This is the 11th in a collection of newspaper ads from United Technologies that appeared in the Wall Street Journal from the late 1970s through the early 1980s. Here is the original ad.
World War II,
on our highways.
if you can’t
do anything about
you can do
Press your judges.
Press your legislators.
Two more things:
Don’t drink and
the car keys
who want to.
This ad looks at drunk driving and notes while there may be some things that are outside your control, there is something you can do about drunk driving.
The most obvious is don’t drink and drive. It should also be obvious that you don’t let friends drink and drive. The ad also mentioned pressuring judges and legislatures with respect to drunk driving laws.
This ad was written in 1980, and unfortunately drunk driving is still a problem, but there seems to be some gradual improvement. People are more aware of the issues, the blood alcohol limit for drunk driving has been lowered nationally to .08, the legal drinking age was raised to 21 in every state, and the penalties have gotten tougher if convicted of drunk driving.
According to Mothers Against Drunk Driving, since 1980 (the year that MADD was started), the number of deaths caused by drunk driving has been cut in half.
So while that is a positive sign, the fact remains that on an average day in the U.S. in 2014, 28 people were killed as a result of drunk driving crashes.
Many people believe that despite tougher laws and reducing the BAC to .08, that the U.S. is still too soft. In many European countries the BAC is .05, in others it is .02, and in some countries it is essentially zero. The result of these tougher standards is that the percentage of driving deaths that are alcohol related are much lower in these countries.
In Switzerland, for example, when the BAC was reduced from .05 to .02 ,the number of driving deaths that were alcohol related dropped to about 16%, while in the U.S., the percentage is about 32%. It should be noted that in 1982, the rate in the U.S. was 60%, so it has improved. But is also shows that there is room for much more improvement, and that such changes are effective.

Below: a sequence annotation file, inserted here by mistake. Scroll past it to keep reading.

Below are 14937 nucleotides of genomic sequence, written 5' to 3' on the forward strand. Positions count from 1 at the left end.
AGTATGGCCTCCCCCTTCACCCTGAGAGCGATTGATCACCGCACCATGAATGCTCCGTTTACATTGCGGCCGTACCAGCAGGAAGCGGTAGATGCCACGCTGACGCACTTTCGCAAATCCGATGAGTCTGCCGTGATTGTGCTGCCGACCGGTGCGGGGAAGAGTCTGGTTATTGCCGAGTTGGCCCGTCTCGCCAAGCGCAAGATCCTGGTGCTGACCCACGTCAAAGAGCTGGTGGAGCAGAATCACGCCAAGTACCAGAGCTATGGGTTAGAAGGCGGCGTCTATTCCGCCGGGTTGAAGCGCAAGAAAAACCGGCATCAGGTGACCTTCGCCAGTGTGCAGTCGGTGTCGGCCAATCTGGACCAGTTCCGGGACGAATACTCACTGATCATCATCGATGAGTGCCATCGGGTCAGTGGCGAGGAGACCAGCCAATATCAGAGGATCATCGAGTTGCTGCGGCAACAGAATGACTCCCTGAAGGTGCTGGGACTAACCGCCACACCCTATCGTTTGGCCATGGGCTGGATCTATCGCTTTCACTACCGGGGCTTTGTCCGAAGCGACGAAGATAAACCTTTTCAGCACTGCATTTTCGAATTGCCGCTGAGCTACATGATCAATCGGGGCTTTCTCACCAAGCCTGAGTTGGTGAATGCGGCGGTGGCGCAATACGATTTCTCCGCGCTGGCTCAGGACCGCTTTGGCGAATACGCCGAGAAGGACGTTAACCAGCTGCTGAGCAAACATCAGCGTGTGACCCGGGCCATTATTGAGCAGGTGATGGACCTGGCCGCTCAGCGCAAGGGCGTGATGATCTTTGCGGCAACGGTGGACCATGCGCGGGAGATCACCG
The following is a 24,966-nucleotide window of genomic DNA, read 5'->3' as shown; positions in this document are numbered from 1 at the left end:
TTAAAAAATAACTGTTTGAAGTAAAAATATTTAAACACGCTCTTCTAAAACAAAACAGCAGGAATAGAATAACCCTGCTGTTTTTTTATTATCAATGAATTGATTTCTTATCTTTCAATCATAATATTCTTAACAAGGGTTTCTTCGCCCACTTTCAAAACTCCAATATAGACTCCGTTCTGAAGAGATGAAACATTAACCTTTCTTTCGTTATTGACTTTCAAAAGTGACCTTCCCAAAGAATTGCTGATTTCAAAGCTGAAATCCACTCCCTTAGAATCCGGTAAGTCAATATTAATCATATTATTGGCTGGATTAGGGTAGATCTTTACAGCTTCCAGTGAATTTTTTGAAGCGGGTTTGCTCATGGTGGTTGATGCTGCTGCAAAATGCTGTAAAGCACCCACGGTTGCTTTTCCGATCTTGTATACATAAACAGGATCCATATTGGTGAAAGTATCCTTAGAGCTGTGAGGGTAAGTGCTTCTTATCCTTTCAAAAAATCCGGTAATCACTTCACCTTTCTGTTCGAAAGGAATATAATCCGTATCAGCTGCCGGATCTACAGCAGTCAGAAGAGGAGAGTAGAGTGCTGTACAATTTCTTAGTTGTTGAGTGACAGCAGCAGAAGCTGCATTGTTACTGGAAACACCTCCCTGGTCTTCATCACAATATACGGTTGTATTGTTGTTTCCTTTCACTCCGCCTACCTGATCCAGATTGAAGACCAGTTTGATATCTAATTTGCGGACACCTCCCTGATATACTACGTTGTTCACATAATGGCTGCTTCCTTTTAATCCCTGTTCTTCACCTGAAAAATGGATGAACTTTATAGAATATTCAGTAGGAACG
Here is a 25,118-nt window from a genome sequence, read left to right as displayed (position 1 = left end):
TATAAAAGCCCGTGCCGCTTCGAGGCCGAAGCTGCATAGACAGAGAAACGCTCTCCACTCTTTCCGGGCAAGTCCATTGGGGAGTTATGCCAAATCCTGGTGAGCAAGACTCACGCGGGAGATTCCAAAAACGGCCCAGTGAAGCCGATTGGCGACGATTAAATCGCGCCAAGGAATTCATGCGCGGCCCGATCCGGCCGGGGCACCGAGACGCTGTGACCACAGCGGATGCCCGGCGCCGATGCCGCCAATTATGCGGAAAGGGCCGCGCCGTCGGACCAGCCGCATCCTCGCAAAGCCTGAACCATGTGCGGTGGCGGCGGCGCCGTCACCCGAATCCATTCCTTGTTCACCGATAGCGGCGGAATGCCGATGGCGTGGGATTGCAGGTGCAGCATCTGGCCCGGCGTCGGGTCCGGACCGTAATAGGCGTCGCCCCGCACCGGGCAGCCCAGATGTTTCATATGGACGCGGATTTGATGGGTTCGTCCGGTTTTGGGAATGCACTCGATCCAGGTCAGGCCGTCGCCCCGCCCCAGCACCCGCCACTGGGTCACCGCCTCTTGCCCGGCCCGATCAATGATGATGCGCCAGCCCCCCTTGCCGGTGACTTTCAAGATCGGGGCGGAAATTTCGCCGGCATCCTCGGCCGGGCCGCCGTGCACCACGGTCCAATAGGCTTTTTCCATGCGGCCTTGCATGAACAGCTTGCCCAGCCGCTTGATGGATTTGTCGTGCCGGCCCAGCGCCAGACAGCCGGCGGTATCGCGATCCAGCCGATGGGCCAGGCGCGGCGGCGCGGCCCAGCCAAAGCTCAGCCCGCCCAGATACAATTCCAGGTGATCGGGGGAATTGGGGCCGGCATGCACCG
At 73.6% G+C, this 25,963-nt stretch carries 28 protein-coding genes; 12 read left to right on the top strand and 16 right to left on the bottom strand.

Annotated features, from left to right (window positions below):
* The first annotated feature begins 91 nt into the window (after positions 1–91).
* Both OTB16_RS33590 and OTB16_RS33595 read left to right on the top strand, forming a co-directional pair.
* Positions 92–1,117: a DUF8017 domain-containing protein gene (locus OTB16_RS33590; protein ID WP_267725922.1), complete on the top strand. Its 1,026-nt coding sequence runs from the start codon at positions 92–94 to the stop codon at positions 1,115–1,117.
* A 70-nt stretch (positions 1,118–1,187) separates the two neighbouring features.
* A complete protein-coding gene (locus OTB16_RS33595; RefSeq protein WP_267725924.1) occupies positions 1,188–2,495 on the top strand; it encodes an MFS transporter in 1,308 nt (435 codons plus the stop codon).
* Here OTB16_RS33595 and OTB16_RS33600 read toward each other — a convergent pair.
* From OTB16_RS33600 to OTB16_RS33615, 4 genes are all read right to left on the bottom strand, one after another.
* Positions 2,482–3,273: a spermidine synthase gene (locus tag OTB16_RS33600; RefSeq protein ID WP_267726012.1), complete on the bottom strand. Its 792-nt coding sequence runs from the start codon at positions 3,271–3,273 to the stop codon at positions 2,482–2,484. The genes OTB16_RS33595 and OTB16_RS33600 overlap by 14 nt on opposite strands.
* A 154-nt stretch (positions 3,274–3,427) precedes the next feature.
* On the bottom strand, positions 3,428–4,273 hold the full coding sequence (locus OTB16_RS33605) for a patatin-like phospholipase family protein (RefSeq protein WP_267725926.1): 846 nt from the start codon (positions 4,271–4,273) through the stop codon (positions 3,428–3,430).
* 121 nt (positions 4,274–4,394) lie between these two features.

In addition to laws and penalties, technology may also be a way to fight drunk driving. The Driver Alcohol Detection System for Safety program is working to develop a first-of-its-kind technology that will be made available as another safety option in new vehicles. The technology detects when a driver is intoxicated with a blood alcohol content (BAC) above the legal limit, and will prevent the car from moving. It will be unnoticeable to all other drivers. While some may say such a solution is too intrusive, I don’t see how it’s much different than wanting airbags in a car.
Self-driving cars may also help combat this problem, but I am sure there will be a lot of discussion and regulations surrounding drinking and self-driving cars once they become a reality.
My hope is that 30 years from now, as a result of a combination of better laws, better enforcement, tougher penalties, technology innovations, and perhaps most important of all, greater personal responsibility, we will have solved this problem.
And as a result, there will be 28 more people alive each day who have the opportunity to spend time with their loved ones.